Since I said I would answer your last post yesterday, I am doing so now. However, I will not take it point by point, since I have no wish to create a 560 page opus...
There are many matters where I think you misunderstand what I am saying, and you reply accordingly. But I will not be part of quibbling away over them, since that has happened too many times in the past.
I have isolated a few quotes that I will comment on, and that is going to be that. If you feel hard done by for your effort, or if you have any wish to have me answering some of the points you made and that I leave unanswered, then say so. In the past, many a poster who made innumerable points have exclaimed "Fish cannot answer that!" or "So you didnīt dare to answer that", so Iīm kind of hoping that you wonīt resort to that tactic.
Here are my quotes:
"Richardson clearly shows that Phillips suggestion is incorrect, it's not an attack on Phillips, he simply lacked the knowledge to make an accurate estimation. it didnt exist in 1888 ... Therefore unless we have other reasons to doubt the testimony of Richardson, we should accept the body was not there at 4.30."
Problem: Richardson does not even show that Phillips was incorrect if he told the truth - and we cannot know that he did. In another thread, I posted sketches of how the body could actually have been hidden from sight to Richardson even if it was there, something that R J Palmer was kind enough to confirm after having made a small experiment of his own. Plus, of course, the fact that Richardson is on record as having claimed different things on different occasions when it comes to where he was, is an "other reason" to be very doubtful about his testimony. Ergo, we must NOT accept that the body was not there at 4.30. And I remain totally unconvinced that Phillips could have made the kind of mistake that is suggested - not that he could not be wrong about the TOD to a degree, but he could reasonably not be wrong on it to the kind of degree that is suggested!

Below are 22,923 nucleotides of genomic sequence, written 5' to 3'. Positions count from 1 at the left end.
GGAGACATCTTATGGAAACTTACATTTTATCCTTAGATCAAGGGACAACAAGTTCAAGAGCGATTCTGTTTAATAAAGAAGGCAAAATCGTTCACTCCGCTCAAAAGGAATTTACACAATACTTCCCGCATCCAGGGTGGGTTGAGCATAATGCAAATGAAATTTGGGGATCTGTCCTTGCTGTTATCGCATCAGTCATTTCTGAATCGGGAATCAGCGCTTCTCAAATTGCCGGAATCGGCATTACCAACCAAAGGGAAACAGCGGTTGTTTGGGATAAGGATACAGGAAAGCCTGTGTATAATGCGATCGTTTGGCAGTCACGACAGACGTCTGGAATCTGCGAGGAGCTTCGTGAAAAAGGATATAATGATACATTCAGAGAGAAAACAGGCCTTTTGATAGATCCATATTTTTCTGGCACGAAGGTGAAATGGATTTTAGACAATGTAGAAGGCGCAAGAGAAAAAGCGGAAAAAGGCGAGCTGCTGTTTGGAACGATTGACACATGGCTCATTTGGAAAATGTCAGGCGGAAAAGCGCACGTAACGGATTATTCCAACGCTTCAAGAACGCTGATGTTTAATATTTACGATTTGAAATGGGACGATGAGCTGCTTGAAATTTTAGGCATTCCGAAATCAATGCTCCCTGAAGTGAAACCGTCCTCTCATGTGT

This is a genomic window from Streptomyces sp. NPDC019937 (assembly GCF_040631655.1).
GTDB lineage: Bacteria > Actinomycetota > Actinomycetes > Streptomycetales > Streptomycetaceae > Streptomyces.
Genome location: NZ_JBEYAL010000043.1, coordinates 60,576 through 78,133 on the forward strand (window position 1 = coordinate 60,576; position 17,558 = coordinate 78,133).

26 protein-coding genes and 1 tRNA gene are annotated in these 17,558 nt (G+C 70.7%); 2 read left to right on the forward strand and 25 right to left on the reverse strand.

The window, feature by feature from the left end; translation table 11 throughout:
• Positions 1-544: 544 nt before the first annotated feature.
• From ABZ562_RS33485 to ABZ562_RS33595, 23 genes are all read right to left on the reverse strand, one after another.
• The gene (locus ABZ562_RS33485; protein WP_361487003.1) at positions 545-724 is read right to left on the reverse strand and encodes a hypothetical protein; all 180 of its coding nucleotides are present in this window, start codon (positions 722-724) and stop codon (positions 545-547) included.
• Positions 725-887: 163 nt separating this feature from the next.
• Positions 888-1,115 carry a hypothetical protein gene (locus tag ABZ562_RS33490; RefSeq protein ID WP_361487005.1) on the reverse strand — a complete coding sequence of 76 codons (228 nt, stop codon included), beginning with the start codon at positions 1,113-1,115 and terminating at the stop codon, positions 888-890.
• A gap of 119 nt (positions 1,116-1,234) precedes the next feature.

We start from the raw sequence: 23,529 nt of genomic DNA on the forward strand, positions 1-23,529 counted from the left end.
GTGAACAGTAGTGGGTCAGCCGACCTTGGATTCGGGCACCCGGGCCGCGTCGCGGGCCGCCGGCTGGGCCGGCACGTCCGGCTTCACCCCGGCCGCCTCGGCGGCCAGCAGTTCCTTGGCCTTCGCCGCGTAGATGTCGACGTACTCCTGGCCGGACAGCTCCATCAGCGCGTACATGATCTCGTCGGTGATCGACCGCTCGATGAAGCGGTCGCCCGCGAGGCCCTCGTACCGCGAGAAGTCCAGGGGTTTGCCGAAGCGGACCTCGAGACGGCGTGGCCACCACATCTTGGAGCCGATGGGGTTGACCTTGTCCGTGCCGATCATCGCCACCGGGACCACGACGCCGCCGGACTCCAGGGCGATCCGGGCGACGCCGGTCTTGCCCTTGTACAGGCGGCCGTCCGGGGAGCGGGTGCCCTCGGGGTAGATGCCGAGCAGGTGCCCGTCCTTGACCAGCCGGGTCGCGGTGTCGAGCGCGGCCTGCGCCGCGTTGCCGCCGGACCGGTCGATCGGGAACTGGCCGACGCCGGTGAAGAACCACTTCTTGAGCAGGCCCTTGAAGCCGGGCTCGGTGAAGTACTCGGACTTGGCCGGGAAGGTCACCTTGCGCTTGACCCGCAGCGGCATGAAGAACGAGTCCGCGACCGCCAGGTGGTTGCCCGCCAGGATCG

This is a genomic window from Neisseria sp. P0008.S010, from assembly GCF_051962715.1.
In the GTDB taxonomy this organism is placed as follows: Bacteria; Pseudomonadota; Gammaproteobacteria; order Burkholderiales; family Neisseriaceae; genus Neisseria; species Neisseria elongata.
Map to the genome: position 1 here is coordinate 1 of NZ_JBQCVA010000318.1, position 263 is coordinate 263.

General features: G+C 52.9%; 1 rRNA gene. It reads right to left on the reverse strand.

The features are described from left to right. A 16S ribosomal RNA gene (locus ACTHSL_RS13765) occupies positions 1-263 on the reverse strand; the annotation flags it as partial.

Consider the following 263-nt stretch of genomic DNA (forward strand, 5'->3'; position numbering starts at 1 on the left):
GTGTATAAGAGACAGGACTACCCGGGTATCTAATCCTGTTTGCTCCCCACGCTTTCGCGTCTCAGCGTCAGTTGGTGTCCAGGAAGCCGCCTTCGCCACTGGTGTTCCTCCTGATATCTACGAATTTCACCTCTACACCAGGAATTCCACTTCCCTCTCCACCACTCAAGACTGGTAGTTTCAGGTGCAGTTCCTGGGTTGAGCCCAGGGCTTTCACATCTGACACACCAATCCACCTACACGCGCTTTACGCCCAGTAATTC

Thats the point, I do not need to fit him to such a tight time line, as is imposed by Lechmere's hours of work.
If he is the man spoken of by Cox and Sagar, then night time excusions seem to have been often.
To treat a total lack of information as a treasure trove of possibilities is not something that will bring Kosminski on par with Lechmere in terms of viability as a suspect. It would be to say that any person that is in any way connected to a crime scene is a less likely candidate to be the killer than one who is not. That is not how proper investigation work is carried out.
Likewise, we know quite well that Lechmere would have had an isolated reason to pass the Hanbury Street/Old Montague Street murder sites in the early mornings. Pointing out that Kosminski is a better bid since he may have had ANY reason to be there at ANY time does not float my boat. Sorry, but there you are.
The problem with the Cox and Sagar material is of course that your sentence about their activities starts with an "If".
To use the negative arguments you use time after time, there is nothing to say Kosminski is not there in Bucks Row at around 3.40.